Four key practices for leading learning that matters
Leading Learning that Matters (LLtM) is a research collaboration between Project Zero at the Harvard Graduate School of Education and Independent Schools Victoria to support highly experienced Principals to meet the challenges and opportunities of modern learning through a two-year research project.
LLtM offers a flexibly structured process that invites participating school leaders and their communities to engage in a reflective process of rethinking some aspects of what’s taught and how it’s taught.
Schools that embark on the LLtM journey engage in steps like those seen at the Good Shepherd Lutheran Primary School. Leaders orchestrate open conversations with teachers over time about what learning that matters looks like in their setting. Discussions examine existing and experimental curricular choices and lead to a clearer picture of what staff feel matters most for their students to learn.
By focusing on what learning matters, Greg and his staff opened possibilities beyond more typical conversations about methods of teaching (how is it learned?) and evaluation (how do we know that learning has happened?).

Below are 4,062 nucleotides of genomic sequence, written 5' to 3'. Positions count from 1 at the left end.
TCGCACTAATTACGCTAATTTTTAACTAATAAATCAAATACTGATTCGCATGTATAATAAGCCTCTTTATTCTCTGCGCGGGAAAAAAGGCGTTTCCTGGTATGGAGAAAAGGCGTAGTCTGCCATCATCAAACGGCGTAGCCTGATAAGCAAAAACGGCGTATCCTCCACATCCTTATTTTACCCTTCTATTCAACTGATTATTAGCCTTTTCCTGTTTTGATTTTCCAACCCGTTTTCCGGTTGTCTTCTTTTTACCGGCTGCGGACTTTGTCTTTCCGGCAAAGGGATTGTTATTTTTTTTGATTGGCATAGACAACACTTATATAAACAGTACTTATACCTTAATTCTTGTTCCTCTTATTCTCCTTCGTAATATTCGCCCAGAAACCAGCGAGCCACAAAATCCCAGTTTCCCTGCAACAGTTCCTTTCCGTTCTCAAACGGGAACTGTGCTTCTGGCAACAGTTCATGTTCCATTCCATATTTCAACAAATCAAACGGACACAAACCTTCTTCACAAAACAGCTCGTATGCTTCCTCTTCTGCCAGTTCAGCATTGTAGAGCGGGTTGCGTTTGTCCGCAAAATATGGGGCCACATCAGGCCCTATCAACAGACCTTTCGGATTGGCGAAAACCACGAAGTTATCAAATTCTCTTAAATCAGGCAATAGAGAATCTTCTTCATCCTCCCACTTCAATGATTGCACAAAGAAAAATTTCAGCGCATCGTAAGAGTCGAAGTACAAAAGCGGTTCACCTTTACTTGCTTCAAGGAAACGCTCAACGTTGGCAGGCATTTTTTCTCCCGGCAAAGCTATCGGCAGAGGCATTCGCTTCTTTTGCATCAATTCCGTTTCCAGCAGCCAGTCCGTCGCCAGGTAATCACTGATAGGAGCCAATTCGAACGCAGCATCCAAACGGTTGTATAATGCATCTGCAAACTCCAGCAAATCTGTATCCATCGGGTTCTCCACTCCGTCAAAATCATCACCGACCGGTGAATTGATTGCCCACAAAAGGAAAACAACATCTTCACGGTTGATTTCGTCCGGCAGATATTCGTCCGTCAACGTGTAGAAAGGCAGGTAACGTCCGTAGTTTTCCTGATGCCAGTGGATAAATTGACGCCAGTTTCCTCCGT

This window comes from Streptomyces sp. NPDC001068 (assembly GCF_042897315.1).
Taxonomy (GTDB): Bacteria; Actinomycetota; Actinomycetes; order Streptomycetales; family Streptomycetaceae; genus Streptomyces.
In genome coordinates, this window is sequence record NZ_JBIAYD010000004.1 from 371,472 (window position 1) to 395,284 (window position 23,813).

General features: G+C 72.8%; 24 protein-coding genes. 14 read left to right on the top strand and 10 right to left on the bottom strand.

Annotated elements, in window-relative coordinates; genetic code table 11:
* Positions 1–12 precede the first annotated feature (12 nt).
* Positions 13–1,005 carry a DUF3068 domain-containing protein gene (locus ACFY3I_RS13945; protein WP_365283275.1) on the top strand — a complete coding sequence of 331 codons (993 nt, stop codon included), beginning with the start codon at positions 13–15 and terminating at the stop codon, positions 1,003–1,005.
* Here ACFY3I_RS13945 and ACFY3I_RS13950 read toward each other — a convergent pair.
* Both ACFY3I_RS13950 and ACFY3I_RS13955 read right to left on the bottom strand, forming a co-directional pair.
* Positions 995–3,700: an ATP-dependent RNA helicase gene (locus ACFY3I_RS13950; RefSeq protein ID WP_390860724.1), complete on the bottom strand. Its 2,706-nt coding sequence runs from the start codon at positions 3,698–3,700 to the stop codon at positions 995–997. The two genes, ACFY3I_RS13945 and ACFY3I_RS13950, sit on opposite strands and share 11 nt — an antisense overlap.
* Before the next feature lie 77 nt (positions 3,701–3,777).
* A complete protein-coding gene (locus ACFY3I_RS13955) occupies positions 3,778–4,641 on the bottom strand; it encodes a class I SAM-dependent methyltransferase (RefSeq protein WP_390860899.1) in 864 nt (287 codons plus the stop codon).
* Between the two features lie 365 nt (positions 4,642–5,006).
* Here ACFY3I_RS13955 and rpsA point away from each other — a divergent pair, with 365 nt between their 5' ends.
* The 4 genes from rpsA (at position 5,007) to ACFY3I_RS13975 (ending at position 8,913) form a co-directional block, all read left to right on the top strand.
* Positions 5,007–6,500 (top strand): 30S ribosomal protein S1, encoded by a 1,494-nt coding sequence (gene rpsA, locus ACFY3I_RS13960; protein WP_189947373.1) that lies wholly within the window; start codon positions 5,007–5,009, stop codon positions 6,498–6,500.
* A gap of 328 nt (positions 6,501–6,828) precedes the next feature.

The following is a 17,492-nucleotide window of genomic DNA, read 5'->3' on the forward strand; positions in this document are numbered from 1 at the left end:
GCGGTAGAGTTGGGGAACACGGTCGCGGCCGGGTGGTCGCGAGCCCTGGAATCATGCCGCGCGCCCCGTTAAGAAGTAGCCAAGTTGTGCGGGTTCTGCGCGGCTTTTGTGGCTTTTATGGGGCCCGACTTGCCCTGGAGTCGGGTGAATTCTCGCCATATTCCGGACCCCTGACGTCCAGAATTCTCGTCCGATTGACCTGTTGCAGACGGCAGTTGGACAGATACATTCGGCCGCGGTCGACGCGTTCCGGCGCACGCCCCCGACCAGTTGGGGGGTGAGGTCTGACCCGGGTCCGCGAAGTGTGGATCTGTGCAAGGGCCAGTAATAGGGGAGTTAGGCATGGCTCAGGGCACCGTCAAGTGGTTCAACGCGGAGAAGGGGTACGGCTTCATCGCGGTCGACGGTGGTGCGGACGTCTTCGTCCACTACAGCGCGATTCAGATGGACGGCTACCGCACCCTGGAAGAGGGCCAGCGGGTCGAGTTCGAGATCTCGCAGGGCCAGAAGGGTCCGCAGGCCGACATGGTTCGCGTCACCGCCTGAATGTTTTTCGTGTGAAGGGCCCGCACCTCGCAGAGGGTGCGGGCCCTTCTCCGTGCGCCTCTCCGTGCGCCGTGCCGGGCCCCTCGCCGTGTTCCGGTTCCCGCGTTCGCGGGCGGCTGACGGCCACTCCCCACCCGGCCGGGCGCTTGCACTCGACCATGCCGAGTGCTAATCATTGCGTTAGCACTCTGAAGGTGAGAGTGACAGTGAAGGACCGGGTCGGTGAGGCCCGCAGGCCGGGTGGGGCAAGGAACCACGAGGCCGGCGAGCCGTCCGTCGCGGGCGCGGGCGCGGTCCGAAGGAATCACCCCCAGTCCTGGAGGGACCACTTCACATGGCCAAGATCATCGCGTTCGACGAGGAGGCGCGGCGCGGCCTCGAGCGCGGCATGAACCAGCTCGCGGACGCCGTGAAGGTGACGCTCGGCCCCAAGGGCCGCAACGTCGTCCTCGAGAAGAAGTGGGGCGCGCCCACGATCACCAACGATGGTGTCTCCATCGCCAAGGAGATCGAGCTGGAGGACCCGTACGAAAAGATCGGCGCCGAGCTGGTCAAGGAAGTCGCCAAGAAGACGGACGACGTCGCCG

“While questions about instruction and evaluation are important to schooling, they too often lead to technical approaches to the problems of education, without addressing the fundamental challenge of being relevant to learners and their communities in a swiftly changing world.”
Adaptive leadership and a shared vision
As a leader for learning that matters, Greg’s decisions and actions revealed adaptive leadership behaviours at work. He invited teachers to articulate a shared vision of the learning they felt mattered most for their students. They challenged the status quo in their classrooms using questions such as ‘What is the learning that comes from it? If that’s the learning that’s coming from it, and that’s the value of it, is there a way we can do it where the learning is maximised, and the learning is richer?’
Greg also put the charts in the teachers’ room rather than his room, signalling to teachers that he was not the expert in defining key types of learning. Rather, it was their collective expertise that would get the job done. Making the charts visible in the teachers’ space enabled progress in framing the learning that matters.
Greg also purposefully designed collaborative structures for teachers to work together to transform what and how they teach in the classroom. Instead of operating in silos and working independently towards an externally determined goal (e.g. raising test scores by 8 per cent), teachers worked together to consider what they think and do in their lessons and how it connects to and informs the larger goal of learning. These collaborative structures created interdependencies among teachers: they supported teachers to think together, share ideas, experiment with peer support and get rich feedback.
The language of 'learning that matters'